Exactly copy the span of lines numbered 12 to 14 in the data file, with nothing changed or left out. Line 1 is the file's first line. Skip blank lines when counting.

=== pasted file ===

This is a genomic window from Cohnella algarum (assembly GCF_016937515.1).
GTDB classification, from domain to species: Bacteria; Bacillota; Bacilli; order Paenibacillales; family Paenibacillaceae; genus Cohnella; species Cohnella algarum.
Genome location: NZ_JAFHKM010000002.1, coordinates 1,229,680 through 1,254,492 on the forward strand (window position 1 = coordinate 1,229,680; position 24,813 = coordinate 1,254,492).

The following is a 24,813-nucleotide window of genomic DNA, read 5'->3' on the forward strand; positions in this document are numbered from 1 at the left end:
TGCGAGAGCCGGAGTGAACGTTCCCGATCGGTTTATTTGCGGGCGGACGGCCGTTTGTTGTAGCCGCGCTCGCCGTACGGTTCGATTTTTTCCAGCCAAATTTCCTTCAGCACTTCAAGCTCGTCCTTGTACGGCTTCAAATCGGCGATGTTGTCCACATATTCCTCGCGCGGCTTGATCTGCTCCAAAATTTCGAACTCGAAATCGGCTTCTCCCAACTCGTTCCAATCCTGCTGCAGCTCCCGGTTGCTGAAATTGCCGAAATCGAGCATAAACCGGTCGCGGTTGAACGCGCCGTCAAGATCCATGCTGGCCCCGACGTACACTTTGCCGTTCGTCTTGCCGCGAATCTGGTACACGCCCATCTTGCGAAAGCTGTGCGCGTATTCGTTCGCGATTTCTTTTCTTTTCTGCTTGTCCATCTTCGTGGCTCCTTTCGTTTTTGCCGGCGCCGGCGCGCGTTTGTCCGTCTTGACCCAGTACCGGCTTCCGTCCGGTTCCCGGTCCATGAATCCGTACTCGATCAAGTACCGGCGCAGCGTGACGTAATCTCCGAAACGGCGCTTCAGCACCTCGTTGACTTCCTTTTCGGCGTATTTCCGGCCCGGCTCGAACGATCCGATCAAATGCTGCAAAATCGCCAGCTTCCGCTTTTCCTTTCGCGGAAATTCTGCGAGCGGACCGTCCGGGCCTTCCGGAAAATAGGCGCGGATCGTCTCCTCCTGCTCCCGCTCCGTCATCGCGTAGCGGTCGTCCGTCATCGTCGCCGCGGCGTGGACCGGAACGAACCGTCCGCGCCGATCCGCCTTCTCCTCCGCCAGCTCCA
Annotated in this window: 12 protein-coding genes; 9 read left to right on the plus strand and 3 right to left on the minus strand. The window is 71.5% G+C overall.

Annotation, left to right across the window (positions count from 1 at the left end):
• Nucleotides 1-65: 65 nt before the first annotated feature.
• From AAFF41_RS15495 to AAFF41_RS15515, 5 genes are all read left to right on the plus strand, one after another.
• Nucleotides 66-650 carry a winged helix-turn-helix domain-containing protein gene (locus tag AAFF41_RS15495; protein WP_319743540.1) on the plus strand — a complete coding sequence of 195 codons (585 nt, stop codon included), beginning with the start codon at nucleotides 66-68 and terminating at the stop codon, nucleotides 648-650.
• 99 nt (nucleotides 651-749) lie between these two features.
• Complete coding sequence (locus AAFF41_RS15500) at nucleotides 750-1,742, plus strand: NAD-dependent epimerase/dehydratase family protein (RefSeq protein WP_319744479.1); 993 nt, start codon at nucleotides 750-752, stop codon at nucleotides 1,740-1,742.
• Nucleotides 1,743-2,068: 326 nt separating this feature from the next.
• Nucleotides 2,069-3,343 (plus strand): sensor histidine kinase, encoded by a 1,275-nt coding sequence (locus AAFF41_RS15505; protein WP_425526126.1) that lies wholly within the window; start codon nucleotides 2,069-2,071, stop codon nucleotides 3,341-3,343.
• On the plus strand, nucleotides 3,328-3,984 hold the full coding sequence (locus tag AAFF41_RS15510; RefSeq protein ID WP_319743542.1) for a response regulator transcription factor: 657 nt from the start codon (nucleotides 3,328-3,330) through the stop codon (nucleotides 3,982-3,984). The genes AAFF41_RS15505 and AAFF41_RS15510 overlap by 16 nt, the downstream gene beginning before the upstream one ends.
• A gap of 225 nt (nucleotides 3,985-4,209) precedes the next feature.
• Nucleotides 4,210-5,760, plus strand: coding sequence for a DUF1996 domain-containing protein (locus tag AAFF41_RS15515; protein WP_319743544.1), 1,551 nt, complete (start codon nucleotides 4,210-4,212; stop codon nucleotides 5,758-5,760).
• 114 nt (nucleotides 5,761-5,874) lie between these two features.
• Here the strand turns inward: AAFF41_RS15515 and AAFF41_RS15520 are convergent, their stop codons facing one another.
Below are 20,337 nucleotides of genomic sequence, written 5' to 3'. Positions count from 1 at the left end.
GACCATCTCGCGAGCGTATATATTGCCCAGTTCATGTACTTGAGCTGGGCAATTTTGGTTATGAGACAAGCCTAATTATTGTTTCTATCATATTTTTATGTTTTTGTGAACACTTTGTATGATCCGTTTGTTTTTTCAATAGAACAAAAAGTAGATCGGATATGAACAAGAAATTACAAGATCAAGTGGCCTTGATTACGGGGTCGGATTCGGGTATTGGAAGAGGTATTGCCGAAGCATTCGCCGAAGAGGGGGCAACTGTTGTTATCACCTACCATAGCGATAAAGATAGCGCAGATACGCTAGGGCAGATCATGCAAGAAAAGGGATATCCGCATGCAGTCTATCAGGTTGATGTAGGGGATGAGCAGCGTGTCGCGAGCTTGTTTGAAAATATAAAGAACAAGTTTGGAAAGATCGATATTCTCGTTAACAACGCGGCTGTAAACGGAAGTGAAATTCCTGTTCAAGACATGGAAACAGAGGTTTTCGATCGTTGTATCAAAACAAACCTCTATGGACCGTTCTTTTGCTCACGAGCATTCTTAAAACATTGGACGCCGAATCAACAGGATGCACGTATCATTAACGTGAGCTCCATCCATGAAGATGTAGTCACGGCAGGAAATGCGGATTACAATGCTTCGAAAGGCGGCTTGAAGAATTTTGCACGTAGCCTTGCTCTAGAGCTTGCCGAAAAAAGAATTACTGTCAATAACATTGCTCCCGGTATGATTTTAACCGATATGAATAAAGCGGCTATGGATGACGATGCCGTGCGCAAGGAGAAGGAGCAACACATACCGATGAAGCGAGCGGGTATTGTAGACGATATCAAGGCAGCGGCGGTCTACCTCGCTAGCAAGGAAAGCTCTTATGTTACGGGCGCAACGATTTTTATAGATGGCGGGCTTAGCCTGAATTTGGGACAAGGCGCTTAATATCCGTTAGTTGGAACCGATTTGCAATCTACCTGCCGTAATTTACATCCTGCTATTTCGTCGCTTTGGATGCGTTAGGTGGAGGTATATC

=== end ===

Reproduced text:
• Complete coding sequence (locus AAFF41_RS15500) at nucleotides 750-1,742, plus strand: NAD-dependent epimerase/dehydratase family protein (RefSeq protein WP_319744479.1); 993 nt, start codon at nucleotides 750-752, stop codon at nucleotides 1,740-1,742.
• Nucleotides 1,743-2,068: 326 nt separating this feature from the next.
• Nucleotides 2,069-3,343 (plus strand): sensor histidine kinase, encoded by a 1,275-nt coding sequence (locus AAFF41_RS15505; protein WP_425526126.1) that lies wholly within the window; start codon nucleotides 2,069-2,071, stop codon nucleotides 3,341-3,343.